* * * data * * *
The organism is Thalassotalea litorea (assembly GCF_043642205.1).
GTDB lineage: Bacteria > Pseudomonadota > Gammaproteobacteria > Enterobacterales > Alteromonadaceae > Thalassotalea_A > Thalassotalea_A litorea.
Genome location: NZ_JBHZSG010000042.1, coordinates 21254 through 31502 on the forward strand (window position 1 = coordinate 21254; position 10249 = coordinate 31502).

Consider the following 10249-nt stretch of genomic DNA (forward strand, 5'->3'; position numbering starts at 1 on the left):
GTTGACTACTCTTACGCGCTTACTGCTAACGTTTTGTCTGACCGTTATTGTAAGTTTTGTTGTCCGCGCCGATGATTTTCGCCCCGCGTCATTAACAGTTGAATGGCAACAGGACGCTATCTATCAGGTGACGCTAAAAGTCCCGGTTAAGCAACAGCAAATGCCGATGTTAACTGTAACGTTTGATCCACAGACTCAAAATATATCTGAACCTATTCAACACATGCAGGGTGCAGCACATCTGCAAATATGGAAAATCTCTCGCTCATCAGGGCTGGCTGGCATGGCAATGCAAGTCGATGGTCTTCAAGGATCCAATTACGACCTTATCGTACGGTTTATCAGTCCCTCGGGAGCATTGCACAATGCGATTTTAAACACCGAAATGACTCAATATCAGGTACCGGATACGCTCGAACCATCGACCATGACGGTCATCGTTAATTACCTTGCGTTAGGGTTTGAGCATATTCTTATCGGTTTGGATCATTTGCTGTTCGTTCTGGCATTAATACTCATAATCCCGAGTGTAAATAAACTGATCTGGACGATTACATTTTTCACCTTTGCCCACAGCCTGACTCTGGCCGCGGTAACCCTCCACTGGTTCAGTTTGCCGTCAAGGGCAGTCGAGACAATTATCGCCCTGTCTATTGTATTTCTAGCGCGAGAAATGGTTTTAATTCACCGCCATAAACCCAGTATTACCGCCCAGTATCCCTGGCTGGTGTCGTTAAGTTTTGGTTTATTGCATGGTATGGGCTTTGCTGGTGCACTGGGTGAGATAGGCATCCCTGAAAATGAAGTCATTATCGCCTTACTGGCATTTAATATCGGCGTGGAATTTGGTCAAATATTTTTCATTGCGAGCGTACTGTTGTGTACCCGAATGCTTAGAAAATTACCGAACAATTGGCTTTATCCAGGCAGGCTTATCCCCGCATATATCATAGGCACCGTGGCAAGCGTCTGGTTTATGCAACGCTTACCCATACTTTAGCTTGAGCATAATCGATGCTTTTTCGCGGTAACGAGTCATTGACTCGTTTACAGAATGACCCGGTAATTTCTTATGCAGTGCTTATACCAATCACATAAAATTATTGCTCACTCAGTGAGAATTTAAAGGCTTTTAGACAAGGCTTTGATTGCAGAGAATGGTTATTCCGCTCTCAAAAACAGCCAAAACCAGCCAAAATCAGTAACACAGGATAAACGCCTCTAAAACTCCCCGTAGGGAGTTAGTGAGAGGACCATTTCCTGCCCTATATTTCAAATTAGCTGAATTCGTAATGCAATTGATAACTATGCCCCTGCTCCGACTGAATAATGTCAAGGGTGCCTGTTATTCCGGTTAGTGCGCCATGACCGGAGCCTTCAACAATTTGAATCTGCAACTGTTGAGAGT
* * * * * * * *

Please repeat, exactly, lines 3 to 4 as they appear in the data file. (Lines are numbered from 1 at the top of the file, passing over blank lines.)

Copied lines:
Genome location: NZ_JBHZSG010000042.1, coordinates 21254 through 31502 on the forward strand (window position 1 = coordinate 21254; position 10249 = coordinate 31502).

Consider the following 10249-nt stretch of genomic DNA (forward strand, 5'->3'; position numbering starts at 1 on the left):